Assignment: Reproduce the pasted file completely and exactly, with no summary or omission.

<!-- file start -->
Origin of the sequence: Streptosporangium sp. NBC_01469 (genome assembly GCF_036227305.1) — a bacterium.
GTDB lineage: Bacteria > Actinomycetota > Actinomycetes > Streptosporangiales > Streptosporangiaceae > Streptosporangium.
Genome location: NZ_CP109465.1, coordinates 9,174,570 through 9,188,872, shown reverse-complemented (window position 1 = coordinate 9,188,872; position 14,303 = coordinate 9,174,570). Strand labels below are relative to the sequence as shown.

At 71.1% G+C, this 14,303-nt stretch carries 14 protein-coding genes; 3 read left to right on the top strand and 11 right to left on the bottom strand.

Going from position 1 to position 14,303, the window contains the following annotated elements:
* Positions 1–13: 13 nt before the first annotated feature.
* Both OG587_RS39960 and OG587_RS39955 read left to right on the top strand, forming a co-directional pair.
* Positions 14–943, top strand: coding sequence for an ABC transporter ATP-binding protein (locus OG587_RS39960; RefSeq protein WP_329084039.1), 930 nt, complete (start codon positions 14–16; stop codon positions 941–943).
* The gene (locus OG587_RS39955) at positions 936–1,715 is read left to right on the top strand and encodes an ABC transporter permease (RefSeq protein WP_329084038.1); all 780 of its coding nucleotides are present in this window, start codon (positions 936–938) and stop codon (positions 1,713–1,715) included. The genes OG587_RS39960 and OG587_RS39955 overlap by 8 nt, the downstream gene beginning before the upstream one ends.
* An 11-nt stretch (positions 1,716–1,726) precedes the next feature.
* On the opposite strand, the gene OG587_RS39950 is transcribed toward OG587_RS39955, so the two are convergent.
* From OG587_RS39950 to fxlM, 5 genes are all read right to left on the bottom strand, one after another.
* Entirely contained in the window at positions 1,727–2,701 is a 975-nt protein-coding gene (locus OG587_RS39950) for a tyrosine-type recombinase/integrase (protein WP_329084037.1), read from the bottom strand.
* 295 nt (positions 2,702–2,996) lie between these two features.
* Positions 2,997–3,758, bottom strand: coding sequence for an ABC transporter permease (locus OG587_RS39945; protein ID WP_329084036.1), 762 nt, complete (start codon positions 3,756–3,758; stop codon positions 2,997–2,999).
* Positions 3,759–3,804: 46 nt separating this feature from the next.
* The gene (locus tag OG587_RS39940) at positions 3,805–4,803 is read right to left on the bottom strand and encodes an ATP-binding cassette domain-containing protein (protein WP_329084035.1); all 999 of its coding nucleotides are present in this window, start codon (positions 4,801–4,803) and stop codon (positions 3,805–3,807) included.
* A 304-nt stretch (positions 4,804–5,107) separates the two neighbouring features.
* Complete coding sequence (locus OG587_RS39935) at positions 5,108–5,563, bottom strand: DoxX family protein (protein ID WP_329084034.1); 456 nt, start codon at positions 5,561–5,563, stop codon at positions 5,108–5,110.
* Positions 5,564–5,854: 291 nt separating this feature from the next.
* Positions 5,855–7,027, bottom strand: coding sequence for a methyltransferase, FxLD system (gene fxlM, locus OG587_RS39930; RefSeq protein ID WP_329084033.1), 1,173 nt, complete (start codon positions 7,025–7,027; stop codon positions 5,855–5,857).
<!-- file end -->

Origin of the sequence: Streptosporangium sp. NBC_01469 (genome assembly GCF_036227305.1) — a bacterium.
GTDB lineage: Bacteria > Actinomycetota > Actinomycetes > Streptosporangiales > Streptosporangiaceae > Streptosporangium.
Genome location: NZ_CP109465.1, coordinates 9,174,570 through 9,188,872, shown reverse-complemented (window position 1 = coordinate 9,188,872; position 14,303 = coordinate 9,174,570). Strand labels below are relative to the sequence as shown.

At 71.1% G+C, this 14,303-nt stretch carries 14 protein-coding genes; 3 read left to right on the top strand and 11 right to left on the bottom strand.

Going from position 1 to position 14,303, the window contains the following annotated elements:
* Positions 1–13: 13 nt before the first annotated feature.
* Both OG587_RS39960 and OG587_RS39955 read left to right on the top strand, forming a co-directional pair.
* Positions 14–943, top strand: coding sequence for an ABC transporter ATP-binding protein (locus OG587_RS39960; RefSeq protein WP_329084039.1), 930 nt, complete (start codon positions 14–16; stop codon positions 941–943).
* The gene (locus OG587_RS39955) at positions 936–1,715 is read left to right on the top strand and encodes an ABC transporter permease (RefSeq protein WP_329084038.1); all 780 of its coding nucleotides are present in this window, start codon (positions 936–938) and stop codon (positions 1,713–1,715) included. The genes OG587_RS39960 and OG587_RS39955 overlap by 8 nt, the downstream gene beginning before the upstream one ends.
* An 11-nt stretch (positions 1,716–1,726) precedes the next feature.
* On the opposite strand, the gene OG587_RS39950 is transcribed toward OG587_RS39955, so the two are convergent.
* From OG587_RS39950 to fxlM, 5 genes are all read right to left on the bottom strand, one after another.
* Entirely contained in the window at positions 1,727–2,701 is a 975-nt protein-coding gene (locus OG587_RS39950) for a tyrosine-type recombinase/integrase (protein WP_329084037.1), read from the bottom strand.
* 295 nt (positions 2,702–2,996) lie between these two features.
* Positions 2,997–3,758, bottom strand: coding sequence for an ABC transporter permease (locus OG587_RS39945; protein ID WP_329084036.1), 762 nt, complete (start codon positions 3,756–3,758; stop codon positions 2,997–2,999).
* Positions 3,759–3,804: 46 nt separating this feature from the next.
* The gene (locus tag OG587_RS39940) at positions 3,805–4,803 is read right to left on the bottom strand and encodes an ATP-binding cassette domain-containing protein (protein WP_329084035.1); all 999 of its coding nucleotides are present in this window, start codon (positions 4,801–4,803) and stop codon (positions 3,805–3,807) included.
* A 304-nt stretch (positions 4,804–5,107) separates the two neighbouring features.
* Complete coding sequence (locus OG587_RS39935) at positions 5,108–5,563, bottom strand: DoxX family protein (protein ID WP_329084034.1); 456 nt, start codon at positions 5,561–5,563, stop codon at positions 5,108–5,110.
* Positions 5,564–5,854: 291 nt separating this feature from the next.
* Positions 5,855–7,027, bottom strand: coding sequence for a methyltransferase, FxLD system (gene fxlM, locus OG587_RS39930; RefSeq protein ID WP_329084033.1), 1,173 nt, complete (start codon positions 7,025–7,027; stop codon positions 5,855–5,857).